Jeddah station fire: why were people on the roof?

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During the fire several people were seen trapped on the station roof

Contractors in Saudi Arabia have begun levelling the ground for a new section of the Haramain high-speed rail line, with instructions to have it completed within three weeks.

The new track, several hundred metres in length, will bypass Jeddah station which was badly damaged by fire on 29 September — thus allowing trains to start running again.

The entire 450-km Haramain line, a showpiece project which cost more than $16 billion to construct and carried its first fare-paying passengers only a year ago, has been closed since the fire. Transport minister Nabeel al-Amoudi has promised that it will re-open by the end of this month.

Saudi authorities have sought to play down the consequences of the fire, and the initial plan was to let trains pass through the damaged station on the existing track, without stopping to drop or pick up passengers. They now seem to have concluded that this would be impractical — hence their decision to divert trains around the station by laying new track. The move also suggests that Jeddah station will take a long time to repair.

The fire, which took around 12 hours to bring under control, swept across the station’s roof dropping smouldering debris on to the concourse below. Several people were injured but no deaths have been reported.

The roof covering consisted of fibre-reinforced plastic (FRP) panels which burned fiercely and emitted huge clouds of black smoke. One question this raises is why a station supposedly built according to the highest and most modern standards had been fitted with a flammable roof.

All five stations on the Haramain line are of a similar design with a similar type of roofing panels, so it’s possible they also pose a similar safety hazard.

So far there is no official word about how the fire started but Guillermo Rein, Professor of Fire Science at Imperial College London, suggests that typical causes for roof fires include electrical faults, arson or carelessness maintenance.

Electrical faults are a common cause of fires but so far there’s no indication that this was the cause of the Jeddah fire.

Arson theories — popular on social media — have speculated about a link with other untoward events in the kingdom recently. Saudi oil production was severely disrupted two weeks earlier when installations in the east of the kingdom were attacked from the air. Yemen’s Houthis claimed responsibility, but others say Iran was to blame.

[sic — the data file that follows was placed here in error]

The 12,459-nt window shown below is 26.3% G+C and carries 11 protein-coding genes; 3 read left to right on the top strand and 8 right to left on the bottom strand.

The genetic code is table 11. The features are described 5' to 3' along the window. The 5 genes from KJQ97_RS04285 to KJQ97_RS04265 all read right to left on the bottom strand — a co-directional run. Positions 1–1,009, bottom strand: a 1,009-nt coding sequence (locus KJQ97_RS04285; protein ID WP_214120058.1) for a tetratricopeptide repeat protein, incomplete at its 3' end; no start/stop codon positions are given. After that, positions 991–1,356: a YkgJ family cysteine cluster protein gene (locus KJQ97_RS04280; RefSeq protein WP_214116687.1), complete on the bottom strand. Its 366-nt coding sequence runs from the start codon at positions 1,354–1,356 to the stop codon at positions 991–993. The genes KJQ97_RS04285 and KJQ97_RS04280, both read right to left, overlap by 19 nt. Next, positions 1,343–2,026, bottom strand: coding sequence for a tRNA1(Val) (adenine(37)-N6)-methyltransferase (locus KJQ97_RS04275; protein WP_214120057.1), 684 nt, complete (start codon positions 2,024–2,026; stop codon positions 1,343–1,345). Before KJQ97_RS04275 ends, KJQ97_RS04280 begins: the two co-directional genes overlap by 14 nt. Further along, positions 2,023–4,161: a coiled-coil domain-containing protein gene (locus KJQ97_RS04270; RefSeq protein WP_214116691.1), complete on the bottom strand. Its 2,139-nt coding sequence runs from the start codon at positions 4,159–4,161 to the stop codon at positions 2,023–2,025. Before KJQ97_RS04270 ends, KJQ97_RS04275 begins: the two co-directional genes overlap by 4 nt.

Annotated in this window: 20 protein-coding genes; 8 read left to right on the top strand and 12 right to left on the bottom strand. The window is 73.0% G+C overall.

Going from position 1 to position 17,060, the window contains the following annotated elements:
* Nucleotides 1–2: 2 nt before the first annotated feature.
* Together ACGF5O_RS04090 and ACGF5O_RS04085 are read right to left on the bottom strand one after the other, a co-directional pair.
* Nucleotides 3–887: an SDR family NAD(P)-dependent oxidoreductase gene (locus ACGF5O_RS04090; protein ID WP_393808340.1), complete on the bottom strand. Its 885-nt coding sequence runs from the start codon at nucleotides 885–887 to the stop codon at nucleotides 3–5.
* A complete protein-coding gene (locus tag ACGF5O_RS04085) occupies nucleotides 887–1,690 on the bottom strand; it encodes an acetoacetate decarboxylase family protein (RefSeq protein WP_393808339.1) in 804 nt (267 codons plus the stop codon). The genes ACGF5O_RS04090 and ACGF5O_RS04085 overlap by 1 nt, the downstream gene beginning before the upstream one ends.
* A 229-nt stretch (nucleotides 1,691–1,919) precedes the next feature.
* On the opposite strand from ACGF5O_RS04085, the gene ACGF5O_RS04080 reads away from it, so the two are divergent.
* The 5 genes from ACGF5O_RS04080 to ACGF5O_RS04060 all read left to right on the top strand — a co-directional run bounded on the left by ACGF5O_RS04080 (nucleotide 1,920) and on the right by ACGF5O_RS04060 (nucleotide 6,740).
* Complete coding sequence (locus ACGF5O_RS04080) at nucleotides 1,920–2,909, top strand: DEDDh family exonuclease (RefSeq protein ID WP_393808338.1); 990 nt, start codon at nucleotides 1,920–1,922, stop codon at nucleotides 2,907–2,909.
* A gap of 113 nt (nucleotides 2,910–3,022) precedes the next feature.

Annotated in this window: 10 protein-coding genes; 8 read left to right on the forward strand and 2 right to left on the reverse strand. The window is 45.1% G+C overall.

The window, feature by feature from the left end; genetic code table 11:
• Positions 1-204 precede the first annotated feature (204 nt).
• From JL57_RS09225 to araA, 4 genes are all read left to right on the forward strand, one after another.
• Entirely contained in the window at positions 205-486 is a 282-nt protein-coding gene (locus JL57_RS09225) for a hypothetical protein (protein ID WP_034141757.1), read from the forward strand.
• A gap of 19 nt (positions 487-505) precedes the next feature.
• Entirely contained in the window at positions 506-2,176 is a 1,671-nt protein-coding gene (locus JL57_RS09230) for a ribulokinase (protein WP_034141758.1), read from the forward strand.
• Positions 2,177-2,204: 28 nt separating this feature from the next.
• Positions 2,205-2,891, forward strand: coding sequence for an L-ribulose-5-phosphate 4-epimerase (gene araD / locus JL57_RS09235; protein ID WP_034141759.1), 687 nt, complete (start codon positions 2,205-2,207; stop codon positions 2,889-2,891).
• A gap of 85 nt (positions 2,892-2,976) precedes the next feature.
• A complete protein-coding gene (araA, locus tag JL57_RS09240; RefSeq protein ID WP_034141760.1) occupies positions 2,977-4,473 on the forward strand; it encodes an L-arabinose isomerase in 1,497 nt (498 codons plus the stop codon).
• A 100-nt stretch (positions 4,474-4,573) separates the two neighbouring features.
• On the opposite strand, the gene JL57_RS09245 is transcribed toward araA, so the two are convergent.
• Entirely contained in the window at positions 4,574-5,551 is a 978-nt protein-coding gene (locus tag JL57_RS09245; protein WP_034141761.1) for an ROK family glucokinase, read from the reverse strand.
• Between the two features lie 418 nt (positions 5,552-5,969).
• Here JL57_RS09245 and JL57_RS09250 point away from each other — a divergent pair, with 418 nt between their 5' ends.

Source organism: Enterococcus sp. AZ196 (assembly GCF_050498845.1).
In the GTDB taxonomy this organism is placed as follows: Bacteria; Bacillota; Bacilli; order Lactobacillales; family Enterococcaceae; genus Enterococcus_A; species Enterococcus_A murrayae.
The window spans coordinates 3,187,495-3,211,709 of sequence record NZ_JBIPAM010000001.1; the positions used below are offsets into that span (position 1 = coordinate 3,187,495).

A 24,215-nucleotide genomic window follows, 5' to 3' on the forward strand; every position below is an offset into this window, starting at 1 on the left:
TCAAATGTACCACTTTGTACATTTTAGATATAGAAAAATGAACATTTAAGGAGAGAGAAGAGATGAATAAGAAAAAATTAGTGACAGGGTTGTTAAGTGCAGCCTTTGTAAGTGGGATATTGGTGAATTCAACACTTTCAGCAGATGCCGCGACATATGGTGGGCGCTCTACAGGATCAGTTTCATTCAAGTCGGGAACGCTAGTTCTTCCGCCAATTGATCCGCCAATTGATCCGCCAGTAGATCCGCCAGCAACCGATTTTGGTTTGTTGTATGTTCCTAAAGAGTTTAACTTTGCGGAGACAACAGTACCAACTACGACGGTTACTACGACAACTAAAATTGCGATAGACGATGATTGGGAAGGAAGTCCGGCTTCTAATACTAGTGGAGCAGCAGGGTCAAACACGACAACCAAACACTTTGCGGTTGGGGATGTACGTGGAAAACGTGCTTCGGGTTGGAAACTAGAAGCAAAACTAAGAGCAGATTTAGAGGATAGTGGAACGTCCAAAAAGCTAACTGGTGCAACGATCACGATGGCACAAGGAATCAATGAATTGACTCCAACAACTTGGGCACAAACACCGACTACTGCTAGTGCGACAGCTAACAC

Also, on the day before the fire, the king’s bodyguard, was killed in Jeddah. The official story is that he was shot dead during an argument with a friend — though it is widely disbelieved.

However, there’s no reason at present to think these events were connected or that a political motive lay behind the Jeddah fire. There have been no reports of anyone claiming responsibility for it.

A more mundane theory suggested by several posts in Arabic on Twitter is that the fire was started accidentally by maintenance workers. According to one of these tweets welding work was being carried out on the station ceiling and the alarm system had been turned off (presumably to avoid a false alarm triggered by the welding).

This information is attributed to an unnamed engineer and can’t be independently verified but two videos show that a number of people were on the roof during the fire, apparently trapped. In one of them seven or eight figures can be seen moving slowly along the roof’s edge. The other video shows two men picked up from the roof by a helicopter.

The people on the roof were clearly not regular firefighters, so the question is why they were there. Had they been working on the roof before the fire started, or had they gone up there afterwards in the hope of putting it out before the fire brigade arrived? The video of the two men rescued by helicopter shows they were both equipped with white face masks.

Meanwhile, the Saudi authorities have been at pains to quash any suggestion that corruption might have played a role in the fire. A Twitter user who claimed to have evidence of corruption was summoned by the Public Prosecutor for questioning and, according to Arab News, “it turned out that he had no documents proving his claims”.

The paper added that the person making the allegations “had been investigated in previous criminal cases” and had been fired from a previous job.

It is not clear what tests for flammability had been carried out on the Jeddah station’s roofing panels. Although all stations on the line are fitted with FRP panels, they came from several different manufacturers.

The main contractor on the Jeddah station was the now-bankrupt Saudi Oger, headed by Lebanese prime minister Saad Hariri. Unlike the contractors on the other stations, Saudi Oger decided to make its own panels rather than obtaining them from a specialist manufacturer ( see previous blog post).

Originally published at

Former Middle East editor of the Guardian. Website: Author of 'Arabs Without God'.

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